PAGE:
EXPERT FEES - An attorney may use the services of a medical consultant who is paid on a contingent fee basis; however, the consultant may not serve as a witness.
The situation under consideration is as follows:
A client wishes to retain a non-lawyer medical consultant to evaluate the medical aspects of his case, assist the attorney during discovery and trial and help find appropriate medical expert witnesses. The consultant will not testify. The medical consultant would be paid a contingent fee which would be a percentage of either the total recovery or the client's share of settlement or judgment. The contingent fee with the medical consultant is separate and distinct from the contingent fee charged by the attorney for his legal services. The attorney has been authorized to pay the consultant's contingent fee out of funds received through settlement or judgment. The client cannot afford to hire a medical consultant on a non-contingent fee basis.
Rule 5.4(a) of the Mississippi Rules of Professional Conduct ("MRPC") prohibits a lawyer from sharing legal fees with a non-lawyer, but it would not be applicable here since the medical consultant's fees are separate and distinct from the attorney's fees and are not paid from attorney's fees. Witness fees are statutory and expert witness fees are a matter of reasonable cost and expense or, if court appointed, a matter for the court to determine under the Mississippi Rules of Evidence, none of which are applicable here because the medical consultant will not testify in this case. There are no other Mississippi Rules of Professional Conduct that specifically deal with this point.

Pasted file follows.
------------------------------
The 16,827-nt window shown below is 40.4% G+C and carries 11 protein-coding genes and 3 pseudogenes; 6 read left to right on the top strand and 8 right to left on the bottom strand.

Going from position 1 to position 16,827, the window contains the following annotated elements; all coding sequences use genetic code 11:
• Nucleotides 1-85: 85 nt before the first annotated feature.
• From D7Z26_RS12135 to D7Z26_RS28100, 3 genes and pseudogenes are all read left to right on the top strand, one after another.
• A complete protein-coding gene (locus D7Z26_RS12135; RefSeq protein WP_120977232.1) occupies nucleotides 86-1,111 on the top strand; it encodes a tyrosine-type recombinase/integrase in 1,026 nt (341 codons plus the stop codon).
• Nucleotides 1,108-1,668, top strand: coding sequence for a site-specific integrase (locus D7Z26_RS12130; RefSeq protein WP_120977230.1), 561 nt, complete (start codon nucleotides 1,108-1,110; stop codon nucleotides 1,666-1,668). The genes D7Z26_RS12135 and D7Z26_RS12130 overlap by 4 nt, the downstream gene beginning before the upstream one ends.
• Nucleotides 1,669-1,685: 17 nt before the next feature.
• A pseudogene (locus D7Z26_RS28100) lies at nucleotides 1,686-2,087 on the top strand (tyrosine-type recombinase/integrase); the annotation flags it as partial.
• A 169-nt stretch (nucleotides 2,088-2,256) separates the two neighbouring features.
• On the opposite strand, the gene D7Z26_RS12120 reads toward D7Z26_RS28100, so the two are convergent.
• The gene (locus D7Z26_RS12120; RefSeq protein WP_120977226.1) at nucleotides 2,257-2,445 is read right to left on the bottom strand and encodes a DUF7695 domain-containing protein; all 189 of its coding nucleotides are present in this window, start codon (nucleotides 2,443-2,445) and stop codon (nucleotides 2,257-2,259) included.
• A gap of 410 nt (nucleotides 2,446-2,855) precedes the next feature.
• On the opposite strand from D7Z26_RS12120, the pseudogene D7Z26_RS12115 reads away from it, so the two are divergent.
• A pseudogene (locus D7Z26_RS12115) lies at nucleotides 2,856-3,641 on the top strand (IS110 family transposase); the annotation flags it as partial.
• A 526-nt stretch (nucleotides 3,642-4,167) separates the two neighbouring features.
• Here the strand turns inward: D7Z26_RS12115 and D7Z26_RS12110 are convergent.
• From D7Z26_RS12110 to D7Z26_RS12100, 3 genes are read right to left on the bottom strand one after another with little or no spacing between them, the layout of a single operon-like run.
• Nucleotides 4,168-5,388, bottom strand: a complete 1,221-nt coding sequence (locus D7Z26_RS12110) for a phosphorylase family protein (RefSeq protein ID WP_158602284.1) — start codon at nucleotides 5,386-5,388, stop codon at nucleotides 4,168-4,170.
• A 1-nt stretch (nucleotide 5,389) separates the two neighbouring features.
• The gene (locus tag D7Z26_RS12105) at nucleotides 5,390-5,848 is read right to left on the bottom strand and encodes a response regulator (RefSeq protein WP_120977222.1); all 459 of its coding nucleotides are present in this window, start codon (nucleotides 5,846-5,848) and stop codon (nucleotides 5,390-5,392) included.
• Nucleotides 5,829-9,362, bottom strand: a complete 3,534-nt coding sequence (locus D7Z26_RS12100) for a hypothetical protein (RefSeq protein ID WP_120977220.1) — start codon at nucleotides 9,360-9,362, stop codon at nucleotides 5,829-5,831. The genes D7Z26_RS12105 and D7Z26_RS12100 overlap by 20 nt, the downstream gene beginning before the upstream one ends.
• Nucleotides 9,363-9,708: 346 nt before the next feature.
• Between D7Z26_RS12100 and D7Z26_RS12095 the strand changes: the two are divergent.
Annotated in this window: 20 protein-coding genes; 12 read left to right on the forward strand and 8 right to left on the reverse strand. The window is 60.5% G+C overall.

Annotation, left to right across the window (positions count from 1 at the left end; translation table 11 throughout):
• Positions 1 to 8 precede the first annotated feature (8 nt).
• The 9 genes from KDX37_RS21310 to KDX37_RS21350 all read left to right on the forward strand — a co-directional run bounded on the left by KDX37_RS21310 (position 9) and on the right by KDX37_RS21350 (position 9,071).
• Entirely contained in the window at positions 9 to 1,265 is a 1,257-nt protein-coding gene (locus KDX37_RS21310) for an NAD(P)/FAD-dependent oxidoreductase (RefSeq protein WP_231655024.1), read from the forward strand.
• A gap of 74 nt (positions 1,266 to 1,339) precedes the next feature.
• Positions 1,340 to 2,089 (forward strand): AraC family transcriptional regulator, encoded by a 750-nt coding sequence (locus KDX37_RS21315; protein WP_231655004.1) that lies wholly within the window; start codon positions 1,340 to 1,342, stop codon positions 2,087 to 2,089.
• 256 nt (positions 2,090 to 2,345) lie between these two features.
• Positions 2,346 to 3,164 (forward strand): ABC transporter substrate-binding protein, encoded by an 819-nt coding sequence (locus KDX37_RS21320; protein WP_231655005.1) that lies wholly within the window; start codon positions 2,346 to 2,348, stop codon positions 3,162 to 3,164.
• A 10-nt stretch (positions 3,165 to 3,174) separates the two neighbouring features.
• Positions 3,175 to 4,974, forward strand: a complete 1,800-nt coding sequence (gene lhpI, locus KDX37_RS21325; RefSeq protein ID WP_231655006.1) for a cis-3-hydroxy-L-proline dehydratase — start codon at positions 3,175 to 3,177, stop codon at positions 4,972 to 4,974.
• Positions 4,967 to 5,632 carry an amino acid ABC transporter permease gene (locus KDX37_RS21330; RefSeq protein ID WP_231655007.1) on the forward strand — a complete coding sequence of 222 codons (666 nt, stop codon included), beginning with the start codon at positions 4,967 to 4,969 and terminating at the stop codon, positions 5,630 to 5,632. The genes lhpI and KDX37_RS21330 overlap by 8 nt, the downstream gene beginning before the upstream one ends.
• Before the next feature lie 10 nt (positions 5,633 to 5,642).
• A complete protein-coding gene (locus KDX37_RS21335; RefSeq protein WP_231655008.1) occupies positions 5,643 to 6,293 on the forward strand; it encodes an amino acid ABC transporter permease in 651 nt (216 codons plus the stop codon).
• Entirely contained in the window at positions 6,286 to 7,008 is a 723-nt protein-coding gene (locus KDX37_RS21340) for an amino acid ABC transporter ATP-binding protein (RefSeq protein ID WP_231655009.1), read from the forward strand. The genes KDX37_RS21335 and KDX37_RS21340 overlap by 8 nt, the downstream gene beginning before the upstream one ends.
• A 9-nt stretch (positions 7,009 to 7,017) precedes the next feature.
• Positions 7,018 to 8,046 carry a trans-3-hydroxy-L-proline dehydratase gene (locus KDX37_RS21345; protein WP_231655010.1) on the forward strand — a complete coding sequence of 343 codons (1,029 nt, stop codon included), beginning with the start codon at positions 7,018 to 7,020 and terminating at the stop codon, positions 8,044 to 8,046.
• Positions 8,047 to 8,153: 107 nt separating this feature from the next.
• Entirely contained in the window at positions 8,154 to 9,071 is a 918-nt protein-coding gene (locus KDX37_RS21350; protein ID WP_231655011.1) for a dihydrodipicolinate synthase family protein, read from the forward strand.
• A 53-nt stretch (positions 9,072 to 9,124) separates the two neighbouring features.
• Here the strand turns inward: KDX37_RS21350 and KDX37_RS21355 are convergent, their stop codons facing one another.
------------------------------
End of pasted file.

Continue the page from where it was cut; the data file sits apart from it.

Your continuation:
This issue was addressed by the American Bar Association in Informal Opinion 1375 dated August 10, 1976. In that opinion the ABA Committee on Ethics and Professional Responsibility concluded that such an arrangement was not prohibited as long as the arrangement did not violate the Rule referred to above and the lay person was not engaged in the unauthorized practice of law. However, the opinion cautioned the attorney to retain complete control of the case because he had ultimate responsibility for the outcome.
This issue has also been considered by the Maine State Bar in Opinion No. 67 issued on August 3, 1978, and the Missouri Bar in Informal Opinion 16 issued on November 9, 1978. Both opinions concluded that a contingent fee arrangement with a medical consultant is permissible.
The use of a medical consultant under the circumstances described is permissible so long as the expense is calculated at flat rate and not a percentage of the attorney's fee.